root canal


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Related to root canal: Root canal treatment

canal

 [kah-nal´]
a relatively narrow tubular passage or channel.
adductor canal Hunter's canal.
Alcock's canal a tunnel formed by a splitting of the obturator fascia, which encloses the pudendal vessels and nerve.
alimentary canal see alimentary canal.
anal canal the terminal portion of the alimentary canal, from the rectum to the anus.
atrioventricular canal the common canal connecting the primordial atrium and ventricle; it sometimes persists as a congenital anomaly.
birth canal the canal through which the fetus passes in birth.
carotid canal one in the pars petrosa of the temporal bone, transmitting the internal carotid artery to the cranial cavity.
cervical canal the part of the uterine cavity lying within the cervix.
condylar canal an occasional opening in the condylar fossa for transmission of the transverse sinus; called also posterior condyloid foramen.
canal of Corti a space between the outer and inner rods of Corti.
femoral canal the cone-shaped medial part of the femoral sheath lateral to the base of Gimbernat's ligament.
haversian canal any of the anastomosing channels of the haversian system in compact bone, containing blood and lymph vessels, and nerves.
Hunter's canal a fascial tunnel in the middle third of the medial part of the thigh, containing the femoral vessels and saphenous nerve. Called also adductor canal.
hypoglossal canal an opening in the occipital bone, transmitting the hypoglossal nerve and a branch of the posterior meningeal artery; called also anterior condyloid foramen.
infraorbital canal a small canal running obliquely through the floor of the orbit, transmitting the infraorbital vessels and nerve.
inguinal canal the oblique passage in the lower anterior abdominal wall on either side, through which passes the round ligament of the uterus in the female, and the spermatic cord in the male.
medullary canal
optic canal a passage for the optic nerve and ophthalmic artery at the apex of the orbit; called also optic foramen.
pulp canal root canal.
root canal that part of the pulp cavity extending from the pulp chamber to the apical foramen. Called also pulp canal.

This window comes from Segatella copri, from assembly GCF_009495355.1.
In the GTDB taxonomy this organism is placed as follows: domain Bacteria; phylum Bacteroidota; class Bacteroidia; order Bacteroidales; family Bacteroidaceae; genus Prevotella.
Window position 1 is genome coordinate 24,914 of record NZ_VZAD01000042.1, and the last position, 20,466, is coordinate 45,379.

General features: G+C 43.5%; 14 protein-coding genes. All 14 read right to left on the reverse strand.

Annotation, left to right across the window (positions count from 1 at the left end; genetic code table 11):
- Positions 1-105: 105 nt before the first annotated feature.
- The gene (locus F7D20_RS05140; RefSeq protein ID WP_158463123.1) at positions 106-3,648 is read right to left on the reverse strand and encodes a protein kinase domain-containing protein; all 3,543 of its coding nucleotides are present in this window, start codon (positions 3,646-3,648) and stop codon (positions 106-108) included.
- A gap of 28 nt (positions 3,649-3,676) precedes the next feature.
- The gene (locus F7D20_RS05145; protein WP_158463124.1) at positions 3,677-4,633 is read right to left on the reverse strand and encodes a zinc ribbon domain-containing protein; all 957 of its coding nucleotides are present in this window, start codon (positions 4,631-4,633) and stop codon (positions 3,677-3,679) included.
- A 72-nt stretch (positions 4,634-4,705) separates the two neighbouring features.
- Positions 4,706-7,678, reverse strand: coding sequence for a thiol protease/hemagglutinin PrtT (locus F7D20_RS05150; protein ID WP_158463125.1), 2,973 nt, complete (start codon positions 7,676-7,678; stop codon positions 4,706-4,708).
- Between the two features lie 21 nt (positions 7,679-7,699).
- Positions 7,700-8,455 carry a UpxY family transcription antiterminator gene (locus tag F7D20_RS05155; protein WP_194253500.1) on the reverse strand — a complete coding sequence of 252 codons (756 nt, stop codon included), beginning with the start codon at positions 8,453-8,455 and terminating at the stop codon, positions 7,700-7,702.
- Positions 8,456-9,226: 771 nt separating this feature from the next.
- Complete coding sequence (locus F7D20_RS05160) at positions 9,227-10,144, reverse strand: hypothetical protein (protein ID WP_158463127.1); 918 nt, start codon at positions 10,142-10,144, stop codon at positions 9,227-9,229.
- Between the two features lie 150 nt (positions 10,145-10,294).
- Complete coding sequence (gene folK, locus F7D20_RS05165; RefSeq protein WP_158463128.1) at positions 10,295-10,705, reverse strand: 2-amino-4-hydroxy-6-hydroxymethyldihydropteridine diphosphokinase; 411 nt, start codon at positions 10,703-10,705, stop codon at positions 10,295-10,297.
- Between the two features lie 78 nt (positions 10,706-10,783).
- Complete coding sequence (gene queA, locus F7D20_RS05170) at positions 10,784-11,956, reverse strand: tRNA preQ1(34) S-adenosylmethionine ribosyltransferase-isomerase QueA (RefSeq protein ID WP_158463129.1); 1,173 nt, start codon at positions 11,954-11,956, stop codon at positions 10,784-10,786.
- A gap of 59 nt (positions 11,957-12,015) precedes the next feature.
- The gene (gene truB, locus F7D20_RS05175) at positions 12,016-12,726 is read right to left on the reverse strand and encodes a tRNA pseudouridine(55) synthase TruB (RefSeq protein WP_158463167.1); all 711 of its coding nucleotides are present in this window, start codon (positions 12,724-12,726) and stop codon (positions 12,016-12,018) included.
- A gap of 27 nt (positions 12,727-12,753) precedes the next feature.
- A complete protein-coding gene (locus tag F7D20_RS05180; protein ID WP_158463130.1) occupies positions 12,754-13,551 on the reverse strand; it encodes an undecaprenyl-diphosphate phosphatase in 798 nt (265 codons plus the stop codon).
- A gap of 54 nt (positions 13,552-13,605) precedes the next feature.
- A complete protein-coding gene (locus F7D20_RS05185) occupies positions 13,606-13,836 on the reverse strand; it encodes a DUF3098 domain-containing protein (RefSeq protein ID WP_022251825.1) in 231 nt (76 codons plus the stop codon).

sacral canal the continuation of the spinal canal through the sacrum.
Schlemm's canal venous sinus of sclera.
semicircular c's see semicircular canals.
spinal canal (vertebral canal) the canal formed by the series of vertebral foramina together, enclosing the spinal cord and meninges.
Volkmann's c's canals communicating with the haversian canals, for passage of blood vessels through bone.

root canal

n.
1. A pulp-filled channel in a root of a tooth.
2. A treatment in which diseased tissue from this part of the tooth is removed and the resulting cavity is filled with an inert material.

root canal

Dentistry A popular term for the complete removal of a tooth's pulp from the root canal and filling it with an inert material; RCs are performed when the decay is too deep for amalgam to provide adequate permanent therapy

root canal

The pulp cavity in the root of a tooth.

Root canal

The space within a tooth that runs from the pulp chamber to the tip of the root.
Mentioned in: Root Canal Treatment

Patient discussion about root canal

Q. How much does a root canal hurt? I have to get a root canal for my bottom tooth. I was wondering how much they hurt. And do you have any suggestions that help distract from the pain? Thanks.

A. i did one about two years ago- even the injection wasn't too bad! didn't feel a thing. but after the anesthesia worn off it hurt. but then the dentist told me to take Advil or any other NSAID and it helped.

More discussions about root canal
References in periodicals archive ?
The various contributors involved in the value chain of Root Canal Irrigant include manufacturers, suppliers, distributors, intermediaries, and customers.
Present study highlights the importance of having detailed knowledge of canine root canal lengths.
Root canal file is used in endodontic treatment to prepare and shape the root canals.
The manufacturer instructions were followed in cleaning and shaping of the root canal system up to F3 file combined with 1 ml of 2.5% sodium hypochlorite (Cerkamed, Stalowa Wola, Poland) irrigation with 30 gauge side-vented needle (Henry Schein, NY, USA) between each step.
In the buccolingual direction, transportation occurred in the lingual aspect of the root in most of the instrumented root canals, showing statistically significant differences between groups PFCP and PP at the coronal third of the root canal (p < 0.05; Table 3).
With regards to root canal configuration, all previous studies report that the most common feature in mandibular first premolars is one root canal (Vertucci's Type I).
He stressed that patients who often complain about tooth ache, which can be caused by a cavity, can usually have a much less invasive and cheaper option done than the root canal treatment.
The elimination of microorganisms from the root canal system and its three-dimensional (3D) tubular network has been acknowledged as a necessary requirement of endodontic treatment.